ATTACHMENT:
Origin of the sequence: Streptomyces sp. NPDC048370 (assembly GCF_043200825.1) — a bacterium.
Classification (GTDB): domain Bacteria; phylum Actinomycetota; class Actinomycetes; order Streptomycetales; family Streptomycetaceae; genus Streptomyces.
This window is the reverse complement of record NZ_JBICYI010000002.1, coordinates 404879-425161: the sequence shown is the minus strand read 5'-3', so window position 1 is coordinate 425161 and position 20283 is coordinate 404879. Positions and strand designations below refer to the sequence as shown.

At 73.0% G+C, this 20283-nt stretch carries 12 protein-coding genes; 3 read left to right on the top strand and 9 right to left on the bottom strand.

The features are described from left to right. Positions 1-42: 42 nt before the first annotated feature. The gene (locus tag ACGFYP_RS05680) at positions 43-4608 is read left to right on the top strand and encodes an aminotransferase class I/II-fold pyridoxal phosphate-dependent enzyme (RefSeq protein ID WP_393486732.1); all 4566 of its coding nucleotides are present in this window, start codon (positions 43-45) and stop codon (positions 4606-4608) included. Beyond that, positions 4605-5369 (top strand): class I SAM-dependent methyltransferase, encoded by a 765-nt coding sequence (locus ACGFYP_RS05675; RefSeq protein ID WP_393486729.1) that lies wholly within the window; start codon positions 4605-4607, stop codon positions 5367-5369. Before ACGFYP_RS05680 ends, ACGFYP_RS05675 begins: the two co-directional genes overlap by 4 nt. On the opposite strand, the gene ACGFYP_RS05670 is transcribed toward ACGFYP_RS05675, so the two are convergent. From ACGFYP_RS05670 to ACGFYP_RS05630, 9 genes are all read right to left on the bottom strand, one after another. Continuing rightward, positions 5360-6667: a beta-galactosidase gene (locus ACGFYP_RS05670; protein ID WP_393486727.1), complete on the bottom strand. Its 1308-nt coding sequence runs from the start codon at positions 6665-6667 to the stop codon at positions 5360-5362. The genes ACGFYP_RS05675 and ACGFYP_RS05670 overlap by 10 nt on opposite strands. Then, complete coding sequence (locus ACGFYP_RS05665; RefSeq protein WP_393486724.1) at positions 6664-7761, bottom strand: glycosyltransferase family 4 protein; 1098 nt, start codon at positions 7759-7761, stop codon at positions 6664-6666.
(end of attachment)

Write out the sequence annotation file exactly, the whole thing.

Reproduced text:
Origin of the sequence: Streptomyces sp. NPDC048370 (assembly GCF_043200825.1) — a bacterium.
Classification (GTDB): domain Bacteria; phylum Actinomycetota; class Actinomycetes; order Streptomycetales; family Streptomycetaceae; genus Streptomyces.
This window is the reverse complement of record NZ_JBICYI010000002.1, coordinates 404879-425161: the sequence shown is the minus strand read 5'-3', so window position 1 is coordinate 425161 and position 20283 is coordinate 404879. Positions and strand designations below refer to the sequence as shown.

At 73.0% G+C, this 20283-nt stretch carries 12 protein-coding genes; 3 read left to right on the top strand and 9 right to left on the bottom strand.

The features are described from left to right. Positions 1-42: 42 nt before the first annotated feature. The gene (locus tag ACGFYP_RS05680) at positions 43-4608 is read left to right on the top strand and encodes an aminotransferase class I/II-fold pyridoxal phosphate-dependent enzyme (RefSeq protein ID WP_393486732.1); all 4566 of its coding nucleotides are present in this window, start codon (positions 43-45) and stop codon (positions 4606-4608) included. Beyond that, positions 4605-5369 (top strand): class I SAM-dependent methyltransferase, encoded by a 765-nt coding sequence (locus ACGFYP_RS05675; RefSeq protein ID WP_393486729.1) that lies wholly within the window; start codon positions 4605-4607, stop codon positions 5367-5369. Before ACGFYP_RS05680 ends, ACGFYP_RS05675 begins: the two co-directional genes overlap by 4 nt. On the opposite strand, the gene ACGFYP_RS05670 is transcribed toward ACGFYP_RS05675, so the two are convergent. From ACGFYP_RS05670 to ACGFYP_RS05630, 9 genes are all read right to left on the bottom strand, one after another. Continuing rightward, positions 5360-6667: a beta-galactosidase gene (locus ACGFYP_RS05670; protein ID WP_393486727.1), complete on the bottom strand. Its 1308-nt coding sequence runs from the start codon at positions 6665-6667 to the stop codon at positions 5360-5362. The genes ACGFYP_RS05675 and ACGFYP_RS05670 overlap by 10 nt on opposite strands. Then, complete coding sequence (locus ACGFYP_RS05665; RefSeq protein WP_393486724.1) at positions 6664-7761, bottom strand: glycosyltransferase family 4 protein; 1098 nt, start codon at positions 7759-7761, stop codon at positions 6664-6666.